The back story: Rossi, who was born about 1570, was a court Jew in Mantua during the early 1600s. (Northern Italy was the other place where court Jews existed as an institution at that time.) By the standards of the century, the northern Italian states - some of them, at least - were open societies in which Jews had a considerable amount of freedom. As such, the Italian Jews began to take part in the intellectual ferment of the Renaissance, and one of the ways in which they did so was music. In common with other composers of his time, Rossi wrote madrigals, sonatas, dances for the court - and also music for the synagogue.
The movement to introduce secular musical forms into the synagogue had begun within a generation prior to the publication of Rossi's religious music in 1623. As stated in the historical notes to the Rossi CD:
At the end of the Renaissance, a movement was afoot in the Italian Jewish community to introduce polyphonic music into the synagogue. Led by the Jewish scholar Leon da Modena, the movement faced stiff opposition from those who asserted that such music was forbidden following the destruction of the Temple. It was only upon a favorable ruling by the Venetian rabbinical assembly that the movement proceeded, and Rossi doubtless construed the favorable decision as his imprimatur to produce his collection.
Unfortunately, Rossi's experiment with sacred music - and, most likely, his life - came to an end seven years later when the Mantua ghetto was sacked during an invasion. Following the sack, "a reactionary movement in Jewish liturgy emerged in northern Italy, and all of Rossi's work was forgotten."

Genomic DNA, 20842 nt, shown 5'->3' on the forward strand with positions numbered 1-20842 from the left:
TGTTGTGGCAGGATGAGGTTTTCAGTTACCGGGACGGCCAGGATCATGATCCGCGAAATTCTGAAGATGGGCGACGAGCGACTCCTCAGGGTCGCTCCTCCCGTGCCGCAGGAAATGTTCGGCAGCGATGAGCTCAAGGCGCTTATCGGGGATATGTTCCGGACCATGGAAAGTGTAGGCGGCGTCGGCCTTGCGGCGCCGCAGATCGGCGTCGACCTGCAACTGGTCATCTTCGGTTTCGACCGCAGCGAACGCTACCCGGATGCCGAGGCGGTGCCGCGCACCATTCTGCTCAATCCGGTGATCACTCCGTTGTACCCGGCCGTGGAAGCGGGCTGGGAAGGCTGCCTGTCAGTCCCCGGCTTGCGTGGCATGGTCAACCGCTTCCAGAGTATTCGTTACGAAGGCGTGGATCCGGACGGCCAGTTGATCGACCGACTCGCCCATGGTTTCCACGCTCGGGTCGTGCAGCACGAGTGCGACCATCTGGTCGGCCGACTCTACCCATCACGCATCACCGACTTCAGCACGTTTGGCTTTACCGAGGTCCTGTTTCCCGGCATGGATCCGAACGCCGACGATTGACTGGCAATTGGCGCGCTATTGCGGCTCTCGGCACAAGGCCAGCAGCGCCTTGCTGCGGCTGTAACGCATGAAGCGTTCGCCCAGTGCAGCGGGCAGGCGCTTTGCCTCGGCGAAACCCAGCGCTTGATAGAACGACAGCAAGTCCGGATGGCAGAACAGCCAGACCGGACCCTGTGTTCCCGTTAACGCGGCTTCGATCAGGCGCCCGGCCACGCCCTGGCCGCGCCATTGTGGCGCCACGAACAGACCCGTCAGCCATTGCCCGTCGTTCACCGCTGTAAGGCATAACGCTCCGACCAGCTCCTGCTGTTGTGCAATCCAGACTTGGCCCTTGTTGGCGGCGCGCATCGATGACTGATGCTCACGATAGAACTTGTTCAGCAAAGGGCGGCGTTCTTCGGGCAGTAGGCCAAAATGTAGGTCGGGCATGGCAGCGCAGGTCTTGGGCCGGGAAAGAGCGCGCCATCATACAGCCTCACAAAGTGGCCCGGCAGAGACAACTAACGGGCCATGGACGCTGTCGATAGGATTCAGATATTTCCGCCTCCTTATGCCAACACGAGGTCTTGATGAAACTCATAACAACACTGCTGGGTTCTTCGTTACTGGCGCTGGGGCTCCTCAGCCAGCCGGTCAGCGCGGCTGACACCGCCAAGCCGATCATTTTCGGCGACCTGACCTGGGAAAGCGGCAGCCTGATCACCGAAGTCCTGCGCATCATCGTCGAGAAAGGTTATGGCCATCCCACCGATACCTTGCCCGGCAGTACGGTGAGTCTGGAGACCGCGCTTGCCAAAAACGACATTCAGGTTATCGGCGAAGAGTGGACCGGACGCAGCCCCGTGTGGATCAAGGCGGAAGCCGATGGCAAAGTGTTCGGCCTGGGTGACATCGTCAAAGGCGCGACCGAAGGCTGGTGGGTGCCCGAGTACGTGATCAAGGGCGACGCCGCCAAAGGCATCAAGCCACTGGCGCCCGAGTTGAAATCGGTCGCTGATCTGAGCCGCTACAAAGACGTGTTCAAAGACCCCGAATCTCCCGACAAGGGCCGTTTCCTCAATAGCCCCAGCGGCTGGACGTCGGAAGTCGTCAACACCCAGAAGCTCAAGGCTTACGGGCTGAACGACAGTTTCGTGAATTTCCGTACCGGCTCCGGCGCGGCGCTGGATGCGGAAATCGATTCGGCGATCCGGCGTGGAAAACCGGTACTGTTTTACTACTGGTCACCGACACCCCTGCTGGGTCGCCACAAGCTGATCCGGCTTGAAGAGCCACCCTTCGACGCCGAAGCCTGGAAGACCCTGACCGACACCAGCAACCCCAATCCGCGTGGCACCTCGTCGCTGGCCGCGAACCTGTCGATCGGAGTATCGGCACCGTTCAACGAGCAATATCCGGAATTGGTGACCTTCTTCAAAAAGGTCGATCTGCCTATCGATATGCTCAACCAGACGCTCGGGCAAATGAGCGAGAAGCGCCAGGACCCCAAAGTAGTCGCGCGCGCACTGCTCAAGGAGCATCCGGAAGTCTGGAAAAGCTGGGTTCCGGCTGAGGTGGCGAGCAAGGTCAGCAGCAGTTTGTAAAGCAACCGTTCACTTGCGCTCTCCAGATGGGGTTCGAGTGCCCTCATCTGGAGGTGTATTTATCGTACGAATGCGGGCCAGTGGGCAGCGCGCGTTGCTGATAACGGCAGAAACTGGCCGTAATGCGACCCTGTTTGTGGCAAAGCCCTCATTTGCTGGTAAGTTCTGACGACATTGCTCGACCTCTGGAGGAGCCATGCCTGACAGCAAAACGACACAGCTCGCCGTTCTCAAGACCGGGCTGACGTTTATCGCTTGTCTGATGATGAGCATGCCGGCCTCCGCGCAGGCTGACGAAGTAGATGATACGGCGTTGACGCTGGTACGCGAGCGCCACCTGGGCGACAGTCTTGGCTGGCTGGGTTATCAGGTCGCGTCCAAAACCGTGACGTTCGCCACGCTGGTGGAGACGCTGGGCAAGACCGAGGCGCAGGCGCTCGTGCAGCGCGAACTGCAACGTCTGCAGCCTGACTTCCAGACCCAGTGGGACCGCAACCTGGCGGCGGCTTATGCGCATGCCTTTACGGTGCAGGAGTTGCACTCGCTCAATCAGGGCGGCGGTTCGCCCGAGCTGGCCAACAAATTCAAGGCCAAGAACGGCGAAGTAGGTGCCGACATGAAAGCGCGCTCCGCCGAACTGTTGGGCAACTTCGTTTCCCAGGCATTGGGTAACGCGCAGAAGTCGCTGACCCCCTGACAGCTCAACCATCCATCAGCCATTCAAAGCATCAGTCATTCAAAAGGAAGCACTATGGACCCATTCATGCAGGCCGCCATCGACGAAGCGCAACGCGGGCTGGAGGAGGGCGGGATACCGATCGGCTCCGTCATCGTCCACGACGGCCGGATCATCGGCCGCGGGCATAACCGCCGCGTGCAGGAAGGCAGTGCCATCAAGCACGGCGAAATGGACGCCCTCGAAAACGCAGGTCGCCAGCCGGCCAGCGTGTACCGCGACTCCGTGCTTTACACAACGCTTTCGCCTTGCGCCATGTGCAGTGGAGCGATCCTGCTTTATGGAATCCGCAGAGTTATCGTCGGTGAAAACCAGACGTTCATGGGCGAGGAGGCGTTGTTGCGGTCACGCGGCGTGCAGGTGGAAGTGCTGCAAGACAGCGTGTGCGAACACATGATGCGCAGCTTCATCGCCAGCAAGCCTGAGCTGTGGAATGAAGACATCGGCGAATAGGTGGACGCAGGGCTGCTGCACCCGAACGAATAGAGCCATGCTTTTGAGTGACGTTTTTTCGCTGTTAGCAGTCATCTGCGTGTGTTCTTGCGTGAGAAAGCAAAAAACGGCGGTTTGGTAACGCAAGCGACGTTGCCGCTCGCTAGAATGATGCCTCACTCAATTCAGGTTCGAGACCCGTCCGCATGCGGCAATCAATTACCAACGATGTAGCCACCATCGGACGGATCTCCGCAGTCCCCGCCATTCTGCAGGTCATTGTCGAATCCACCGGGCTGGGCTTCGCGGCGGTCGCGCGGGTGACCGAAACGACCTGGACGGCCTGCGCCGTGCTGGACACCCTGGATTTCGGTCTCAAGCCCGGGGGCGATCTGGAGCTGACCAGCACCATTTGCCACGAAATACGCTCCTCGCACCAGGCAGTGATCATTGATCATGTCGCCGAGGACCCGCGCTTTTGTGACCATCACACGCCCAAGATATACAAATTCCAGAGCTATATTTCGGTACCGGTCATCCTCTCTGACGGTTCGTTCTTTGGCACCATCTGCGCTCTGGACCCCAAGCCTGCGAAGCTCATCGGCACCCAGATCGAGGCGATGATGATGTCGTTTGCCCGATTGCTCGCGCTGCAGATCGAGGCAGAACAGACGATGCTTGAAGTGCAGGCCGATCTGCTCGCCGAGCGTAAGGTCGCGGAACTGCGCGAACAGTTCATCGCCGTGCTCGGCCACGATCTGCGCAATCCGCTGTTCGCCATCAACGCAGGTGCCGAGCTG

Which, of course, brings me to the what-if. Suppose that Rossi had been born, not in Mantua, but in Livorno, where the Jewish community was remarkably privileged - the city had no ghetto - and remained undisturbed throughout the upheavals of the 17th century. In Livorno, Rossi might have continued to compose and put a permanent stamp on Jewish liturgical music.
The significance of this is that Rossi's synagogue music did not consist simply of arrangements of the traditional melodies used to sing the Hebrew piyyutim; instead, it was identical to his secular music, and similar to much of the church music composed at the time. Had others followed Rossi, would there have been Jewish baroque and classical composers; indeed, a Jewish equivalent to the great church music of Bach and Mozart? Would such innovations as choral music have entered Jewish ritual in Italy in the 17th century rather than Germany in the nineteenth? Would a reformed ritual - and, ultimately, a modernist theology similar to Reform Judaism - have been an Italian rather than a German development?